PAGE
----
When we talk about the concept of design and the command to be born again and how it relates to God’s design, it is important to remember that we not only need to be born again to fit into God’s design, but we also need to follow God’s design for how to be born again.  Nicodemus was a master of Israel and did not understand these things, but it is easy to find out.  Search the Scriptures, for they contain the plan that God designed for being born into His kingdom...in them you find eternal life.  (John 5:39)  It must be by water and of the spirit, or part of the process has been lost.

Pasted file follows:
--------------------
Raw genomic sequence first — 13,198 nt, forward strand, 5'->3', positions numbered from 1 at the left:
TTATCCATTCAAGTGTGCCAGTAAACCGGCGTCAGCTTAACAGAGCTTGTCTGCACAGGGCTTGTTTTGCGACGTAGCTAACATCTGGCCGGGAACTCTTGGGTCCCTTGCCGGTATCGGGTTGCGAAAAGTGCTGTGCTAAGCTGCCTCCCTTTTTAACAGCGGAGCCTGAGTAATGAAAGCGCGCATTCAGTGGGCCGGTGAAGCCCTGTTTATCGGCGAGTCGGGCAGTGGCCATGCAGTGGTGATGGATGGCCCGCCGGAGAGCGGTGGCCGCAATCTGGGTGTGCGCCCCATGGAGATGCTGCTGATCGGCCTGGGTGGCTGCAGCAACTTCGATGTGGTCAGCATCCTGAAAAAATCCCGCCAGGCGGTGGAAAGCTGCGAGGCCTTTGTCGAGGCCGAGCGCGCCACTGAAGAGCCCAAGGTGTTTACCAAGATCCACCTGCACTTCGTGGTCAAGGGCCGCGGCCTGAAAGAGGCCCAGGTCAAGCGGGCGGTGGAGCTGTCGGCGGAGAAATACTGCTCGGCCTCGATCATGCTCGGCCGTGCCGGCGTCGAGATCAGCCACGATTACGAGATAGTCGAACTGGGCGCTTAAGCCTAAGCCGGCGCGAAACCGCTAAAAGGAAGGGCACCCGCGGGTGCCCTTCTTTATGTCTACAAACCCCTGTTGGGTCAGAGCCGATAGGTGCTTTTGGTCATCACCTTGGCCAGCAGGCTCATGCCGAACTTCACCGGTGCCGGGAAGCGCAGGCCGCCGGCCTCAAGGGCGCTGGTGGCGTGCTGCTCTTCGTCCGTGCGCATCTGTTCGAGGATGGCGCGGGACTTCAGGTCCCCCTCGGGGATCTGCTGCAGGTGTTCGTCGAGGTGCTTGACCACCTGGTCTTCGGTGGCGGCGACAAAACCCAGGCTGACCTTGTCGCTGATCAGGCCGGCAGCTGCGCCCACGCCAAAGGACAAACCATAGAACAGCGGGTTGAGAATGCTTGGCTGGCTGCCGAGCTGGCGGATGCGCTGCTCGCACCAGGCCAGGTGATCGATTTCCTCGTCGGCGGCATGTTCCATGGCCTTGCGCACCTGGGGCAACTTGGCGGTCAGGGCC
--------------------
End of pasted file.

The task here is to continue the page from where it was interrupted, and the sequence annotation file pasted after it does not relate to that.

Sunday, December 2, 2012

Humility and Design


Humility is recognizing and acknowledging my total dependence upon the Lord and seeking His will for every decision.

•““A man’s pride shall bring him low: but honor shall uphold the humble in spirit.”
—Proverbs 29:23
•“For thus saith the high and lofty one that inhabiteth eternity, whose name is Holy; I dwell in the high and holy place, with him also that is of a contrite and humble spirit, to revive the spirit of the humble, and to revive the heart of the contrite ones.”—Isaiah 57:15